After a thorough assessment of the monarch butterfly’s status, the U.S. Fish and Wildlife Service has found that adding the monarch butterfly to the list of threatened and endangered species is warranted but precluded by work on higher-priority listing actions. With this decision, the monarch becomes a candidate for listing under the Endangered Species Act, and its status will be reviewed each year until it is no longer a candidate.
“We conducted an intensive, thorough review using a rigorous, transparent science-based process and found that the monarch meets listing criteria under the Endangered Species Act. However, before we can propose listing, we must focus resources on our higher-priority listing actions,” said U.S. Fish and Wildlife Service Director Aurelia Skipwith. “While this work goes on, we are committed to our ongoing efforts with partners to conserve the monarch and its habitat at the local, regional and national levels. Our conservation goal is to improve monarch populations, and we encourage everyone to join the effort.”
The U.S. Fish and Wildlife Service issued a “warranted but precluded” decision, which means the monarch will be considered a candidate species for now. The Service will continue to study the species and review its candidacy for listing on an annual basis. The Service prioritizes work on imperiled species through its National Listing Workplan. Currently, listing actions for 161 species on the workplan (64%) are a higher priority than the monarch. These species include plants, insects, freshwater mussels, fish, birds and mammals.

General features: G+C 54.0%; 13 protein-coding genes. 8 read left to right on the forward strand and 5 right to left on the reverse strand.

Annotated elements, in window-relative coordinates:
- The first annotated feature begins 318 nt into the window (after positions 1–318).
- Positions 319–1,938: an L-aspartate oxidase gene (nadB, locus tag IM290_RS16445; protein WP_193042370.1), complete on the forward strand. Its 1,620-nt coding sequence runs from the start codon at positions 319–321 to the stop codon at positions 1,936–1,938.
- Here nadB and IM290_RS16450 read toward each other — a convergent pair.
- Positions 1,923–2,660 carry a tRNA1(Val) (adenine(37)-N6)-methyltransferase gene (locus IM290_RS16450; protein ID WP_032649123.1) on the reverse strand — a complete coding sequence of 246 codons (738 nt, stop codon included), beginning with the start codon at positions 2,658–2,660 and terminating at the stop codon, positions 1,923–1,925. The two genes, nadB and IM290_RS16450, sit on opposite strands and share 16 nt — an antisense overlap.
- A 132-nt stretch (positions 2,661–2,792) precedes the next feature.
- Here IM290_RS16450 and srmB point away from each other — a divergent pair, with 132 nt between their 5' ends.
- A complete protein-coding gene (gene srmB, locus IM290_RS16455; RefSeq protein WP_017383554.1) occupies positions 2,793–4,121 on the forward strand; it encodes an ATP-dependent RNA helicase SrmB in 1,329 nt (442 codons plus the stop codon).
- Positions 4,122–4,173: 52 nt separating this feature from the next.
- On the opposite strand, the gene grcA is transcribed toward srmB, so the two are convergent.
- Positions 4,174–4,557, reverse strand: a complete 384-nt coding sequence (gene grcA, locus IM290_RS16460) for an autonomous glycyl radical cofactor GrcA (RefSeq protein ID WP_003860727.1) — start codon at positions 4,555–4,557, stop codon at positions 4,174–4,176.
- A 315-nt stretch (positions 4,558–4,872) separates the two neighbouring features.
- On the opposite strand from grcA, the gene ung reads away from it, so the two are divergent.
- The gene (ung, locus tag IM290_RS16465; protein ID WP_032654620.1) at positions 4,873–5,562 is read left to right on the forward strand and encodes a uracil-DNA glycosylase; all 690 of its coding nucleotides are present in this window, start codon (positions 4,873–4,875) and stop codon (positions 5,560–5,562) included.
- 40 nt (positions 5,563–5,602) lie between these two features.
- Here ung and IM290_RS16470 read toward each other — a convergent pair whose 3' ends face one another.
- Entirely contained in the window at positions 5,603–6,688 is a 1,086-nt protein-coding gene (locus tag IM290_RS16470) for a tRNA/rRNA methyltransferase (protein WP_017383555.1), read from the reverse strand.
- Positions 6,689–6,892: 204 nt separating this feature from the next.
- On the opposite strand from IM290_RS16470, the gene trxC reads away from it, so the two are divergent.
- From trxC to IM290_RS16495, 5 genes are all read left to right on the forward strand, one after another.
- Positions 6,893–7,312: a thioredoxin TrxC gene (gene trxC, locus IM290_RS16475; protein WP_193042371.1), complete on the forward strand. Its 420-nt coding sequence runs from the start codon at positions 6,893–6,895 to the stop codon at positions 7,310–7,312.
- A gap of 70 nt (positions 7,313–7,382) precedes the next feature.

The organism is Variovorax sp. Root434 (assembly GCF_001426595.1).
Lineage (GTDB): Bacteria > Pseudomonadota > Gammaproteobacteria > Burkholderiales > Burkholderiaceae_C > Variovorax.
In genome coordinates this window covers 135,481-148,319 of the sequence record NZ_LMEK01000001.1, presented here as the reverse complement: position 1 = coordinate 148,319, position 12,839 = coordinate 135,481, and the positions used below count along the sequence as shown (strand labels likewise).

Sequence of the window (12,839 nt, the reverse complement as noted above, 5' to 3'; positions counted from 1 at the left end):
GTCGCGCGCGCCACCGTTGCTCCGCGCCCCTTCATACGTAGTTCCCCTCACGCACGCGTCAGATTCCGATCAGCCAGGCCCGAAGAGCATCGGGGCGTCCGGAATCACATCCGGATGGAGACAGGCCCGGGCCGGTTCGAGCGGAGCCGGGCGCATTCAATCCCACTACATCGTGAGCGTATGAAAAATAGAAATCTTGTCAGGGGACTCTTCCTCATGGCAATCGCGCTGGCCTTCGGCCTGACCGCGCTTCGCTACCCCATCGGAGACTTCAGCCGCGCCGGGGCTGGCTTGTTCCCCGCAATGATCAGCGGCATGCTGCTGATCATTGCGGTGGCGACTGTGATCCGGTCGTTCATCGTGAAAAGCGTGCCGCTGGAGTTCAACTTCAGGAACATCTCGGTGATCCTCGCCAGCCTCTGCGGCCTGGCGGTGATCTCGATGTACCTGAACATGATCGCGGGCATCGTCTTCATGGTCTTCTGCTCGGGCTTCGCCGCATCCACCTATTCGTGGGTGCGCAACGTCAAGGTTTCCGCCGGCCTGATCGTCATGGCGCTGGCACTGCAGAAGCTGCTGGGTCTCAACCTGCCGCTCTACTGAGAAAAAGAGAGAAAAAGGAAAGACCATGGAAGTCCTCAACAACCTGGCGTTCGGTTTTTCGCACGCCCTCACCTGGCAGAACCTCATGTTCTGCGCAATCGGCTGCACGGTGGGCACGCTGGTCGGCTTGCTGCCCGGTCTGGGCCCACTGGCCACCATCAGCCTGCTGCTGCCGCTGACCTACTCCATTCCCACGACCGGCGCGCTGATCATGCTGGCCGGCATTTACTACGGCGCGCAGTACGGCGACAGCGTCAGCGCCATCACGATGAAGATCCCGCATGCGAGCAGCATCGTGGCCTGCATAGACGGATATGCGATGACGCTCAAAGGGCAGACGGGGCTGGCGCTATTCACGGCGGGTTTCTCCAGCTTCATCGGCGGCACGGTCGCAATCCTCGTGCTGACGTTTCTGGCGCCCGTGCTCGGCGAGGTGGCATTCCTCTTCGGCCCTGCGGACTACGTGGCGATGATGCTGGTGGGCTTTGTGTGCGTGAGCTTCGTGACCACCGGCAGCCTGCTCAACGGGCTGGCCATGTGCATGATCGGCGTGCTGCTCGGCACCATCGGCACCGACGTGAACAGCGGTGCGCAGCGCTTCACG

American Farm Bureau Federation President Zippy Duvall said, “America’s farmers welcome the U.S. Fish and Wildlife decision to continue monitoring the health of the monarch butterfly population. Preserving natural surroundings for America’s wildlife has long been a priority for America’s farmers and ranchers. More than 140 million privately owned farm and ranch acres are enrolled in voluntary conservation programs, providing habitats for countless animals and insects, including the monarch. Farm Bureaus across the country have been involved with state and regional planning efforts for the monarch — joining forces with the energy and utility sectors, those who manage natural areas, and our urban hubs across the country – to meet ambitious goals for the species. The warranted but precluded decision will give all stakeholders time to continue conservation and research efforts.”